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UBS talked with Morgan Stanley on U.S. brokerage: source
NEW YORK |
NEW YORK (Reuters) - Swiss bank UBS AG(UBSN.VX) (UBS.N) held talks with Morgan Stanley (MS.N) late last year over the sale of its U.S. brokerage unit, UBS Financial Services, a source familiar with the matter said on Monday.
The talks were preliminary and are not likely to be revived, the source said. UBS is not in talks with any other buyers for the unit but focusing on strengthening it, the source said.
In January, sources told Reuters that a Morgan Stanley broker who advised the investment bank's co-president James Gorman on his personal accounts quit to join UBS.
UBS declined to comment on the news, which was first reported by the Financial Times. Morgan Stanley could not immediately be reached for comment.
Last month Morgan Stanley agreed to combine its brokerage with Citigroup (C.N) Inc's Smith Barney unit, paying Citi $2.7 billion and initially taking a 51 percent stake.
Talks for a sale of the brokerage unit by the Swiss bank are not unexpected. Last summer, sources told Reuters that the bank was considering a sale of its U.S. wealth management business, formerly known as PaineWebber, as part of a review of its business.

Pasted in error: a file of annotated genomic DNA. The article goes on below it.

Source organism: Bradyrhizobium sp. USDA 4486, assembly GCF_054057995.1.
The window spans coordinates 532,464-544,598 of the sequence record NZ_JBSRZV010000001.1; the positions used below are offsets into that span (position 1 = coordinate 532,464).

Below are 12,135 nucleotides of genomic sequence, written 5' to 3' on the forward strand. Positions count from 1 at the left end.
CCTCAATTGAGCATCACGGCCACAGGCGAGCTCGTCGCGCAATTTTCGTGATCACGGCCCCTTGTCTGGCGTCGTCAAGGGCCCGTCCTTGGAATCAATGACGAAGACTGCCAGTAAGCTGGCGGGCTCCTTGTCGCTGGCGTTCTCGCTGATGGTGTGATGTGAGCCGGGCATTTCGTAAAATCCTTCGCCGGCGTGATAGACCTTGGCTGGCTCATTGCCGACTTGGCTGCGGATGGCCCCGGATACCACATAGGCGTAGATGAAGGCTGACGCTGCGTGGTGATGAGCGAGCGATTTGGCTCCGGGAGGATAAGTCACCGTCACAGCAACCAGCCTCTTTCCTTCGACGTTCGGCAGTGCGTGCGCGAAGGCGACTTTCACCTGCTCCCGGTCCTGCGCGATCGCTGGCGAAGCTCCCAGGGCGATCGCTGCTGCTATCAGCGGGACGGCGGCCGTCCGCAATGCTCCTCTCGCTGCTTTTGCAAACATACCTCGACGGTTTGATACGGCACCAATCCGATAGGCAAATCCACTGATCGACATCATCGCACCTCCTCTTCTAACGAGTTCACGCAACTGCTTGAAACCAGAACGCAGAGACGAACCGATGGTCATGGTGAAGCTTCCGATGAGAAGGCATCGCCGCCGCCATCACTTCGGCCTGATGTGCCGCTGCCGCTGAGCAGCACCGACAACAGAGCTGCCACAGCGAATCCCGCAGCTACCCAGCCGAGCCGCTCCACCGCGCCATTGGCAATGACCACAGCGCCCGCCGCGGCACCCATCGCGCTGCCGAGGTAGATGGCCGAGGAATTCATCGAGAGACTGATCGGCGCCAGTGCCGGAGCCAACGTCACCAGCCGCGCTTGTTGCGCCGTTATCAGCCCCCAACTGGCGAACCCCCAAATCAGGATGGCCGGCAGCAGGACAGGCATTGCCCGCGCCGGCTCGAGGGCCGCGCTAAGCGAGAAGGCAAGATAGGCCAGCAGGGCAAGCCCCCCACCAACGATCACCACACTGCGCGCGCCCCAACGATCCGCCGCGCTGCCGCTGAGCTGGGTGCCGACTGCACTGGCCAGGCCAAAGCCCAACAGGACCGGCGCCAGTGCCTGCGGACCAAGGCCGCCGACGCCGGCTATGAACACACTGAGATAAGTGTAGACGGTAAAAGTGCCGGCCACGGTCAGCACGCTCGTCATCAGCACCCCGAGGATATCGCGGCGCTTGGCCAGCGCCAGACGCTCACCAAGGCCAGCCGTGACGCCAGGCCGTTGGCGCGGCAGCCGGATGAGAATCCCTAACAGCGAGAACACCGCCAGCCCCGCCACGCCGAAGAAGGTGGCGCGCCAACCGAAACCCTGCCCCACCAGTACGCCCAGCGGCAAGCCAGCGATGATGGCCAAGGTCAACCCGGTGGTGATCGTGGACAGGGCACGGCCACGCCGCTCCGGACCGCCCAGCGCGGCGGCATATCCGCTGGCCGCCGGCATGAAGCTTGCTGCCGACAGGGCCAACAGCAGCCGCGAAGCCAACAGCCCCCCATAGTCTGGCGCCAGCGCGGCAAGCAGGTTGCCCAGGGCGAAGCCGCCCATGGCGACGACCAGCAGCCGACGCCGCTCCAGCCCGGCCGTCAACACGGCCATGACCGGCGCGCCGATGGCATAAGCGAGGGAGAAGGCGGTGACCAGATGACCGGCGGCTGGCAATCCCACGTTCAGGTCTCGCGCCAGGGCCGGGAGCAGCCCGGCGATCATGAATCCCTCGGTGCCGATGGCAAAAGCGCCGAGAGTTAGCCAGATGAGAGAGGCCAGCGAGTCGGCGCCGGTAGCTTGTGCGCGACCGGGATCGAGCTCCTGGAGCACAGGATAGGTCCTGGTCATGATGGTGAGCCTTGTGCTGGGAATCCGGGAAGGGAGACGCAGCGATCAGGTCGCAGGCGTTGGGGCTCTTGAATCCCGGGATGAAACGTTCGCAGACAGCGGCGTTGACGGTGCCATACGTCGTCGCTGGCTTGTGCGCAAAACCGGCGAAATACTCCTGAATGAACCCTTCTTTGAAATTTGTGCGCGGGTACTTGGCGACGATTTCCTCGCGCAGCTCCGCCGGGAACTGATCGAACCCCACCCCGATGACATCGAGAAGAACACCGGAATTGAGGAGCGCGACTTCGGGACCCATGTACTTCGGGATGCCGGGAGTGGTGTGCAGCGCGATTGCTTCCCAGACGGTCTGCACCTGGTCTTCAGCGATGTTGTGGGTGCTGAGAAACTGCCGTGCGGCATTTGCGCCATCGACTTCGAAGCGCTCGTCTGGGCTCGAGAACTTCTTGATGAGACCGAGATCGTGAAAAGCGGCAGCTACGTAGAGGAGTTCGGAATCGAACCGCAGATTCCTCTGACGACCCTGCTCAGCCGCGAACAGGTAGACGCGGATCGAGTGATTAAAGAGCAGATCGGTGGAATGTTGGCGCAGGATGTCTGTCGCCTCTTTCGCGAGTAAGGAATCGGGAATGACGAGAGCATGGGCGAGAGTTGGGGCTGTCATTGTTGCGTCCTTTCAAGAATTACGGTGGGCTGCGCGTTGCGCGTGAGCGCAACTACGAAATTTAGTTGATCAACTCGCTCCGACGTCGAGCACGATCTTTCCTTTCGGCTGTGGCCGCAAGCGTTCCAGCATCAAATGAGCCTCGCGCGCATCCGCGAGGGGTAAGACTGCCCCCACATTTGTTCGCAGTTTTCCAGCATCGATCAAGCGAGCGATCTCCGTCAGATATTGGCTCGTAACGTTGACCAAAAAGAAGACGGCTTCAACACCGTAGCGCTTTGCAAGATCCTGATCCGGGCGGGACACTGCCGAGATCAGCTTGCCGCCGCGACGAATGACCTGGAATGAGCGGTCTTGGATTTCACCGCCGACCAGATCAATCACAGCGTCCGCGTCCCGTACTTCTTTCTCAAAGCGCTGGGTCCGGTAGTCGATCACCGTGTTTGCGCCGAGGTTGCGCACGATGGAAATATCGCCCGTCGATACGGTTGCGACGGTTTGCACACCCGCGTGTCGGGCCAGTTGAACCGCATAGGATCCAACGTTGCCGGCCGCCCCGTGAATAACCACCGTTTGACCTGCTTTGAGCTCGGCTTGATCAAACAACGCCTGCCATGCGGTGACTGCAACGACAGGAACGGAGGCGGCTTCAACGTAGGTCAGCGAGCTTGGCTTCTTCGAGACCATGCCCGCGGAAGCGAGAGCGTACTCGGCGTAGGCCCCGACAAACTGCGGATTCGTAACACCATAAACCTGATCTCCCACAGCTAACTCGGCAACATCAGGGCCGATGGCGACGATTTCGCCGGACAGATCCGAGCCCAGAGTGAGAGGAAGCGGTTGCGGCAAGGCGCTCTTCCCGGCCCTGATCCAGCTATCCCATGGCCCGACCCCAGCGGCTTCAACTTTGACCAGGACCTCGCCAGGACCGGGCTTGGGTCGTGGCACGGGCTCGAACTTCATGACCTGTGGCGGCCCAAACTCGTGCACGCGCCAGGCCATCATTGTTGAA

UBS bought PaineWebber some eight years ago for about $10 billion as a bridgehead into North America. UBS wealth management business in the United States has nearly 8,000 financial advisers and more than two million clients.
UBS, hobbled by $49 billion of losses on subprime mortgage securities and other assets during the past two years, received a $5.2 billion capital injection from the Swiss government on October 16. Switzerland took a nearly 10 percent stake in UBS.
Last month UBS announced "radical" changes to its fixed income trading business, the primary source of the bank's losses thanks to an untimely expansion into subprime mortgages, collateralized debt obligations and other assets that became almost impossible to trade by the middle of 2007.
The bank has shaken up its capital markets management ranks, announced plans to slash its exposure to capital intensive businesses and cut thousands of jobs.
(Additional reporting by Quentin Webb in London; Editing by Bernard Orr)
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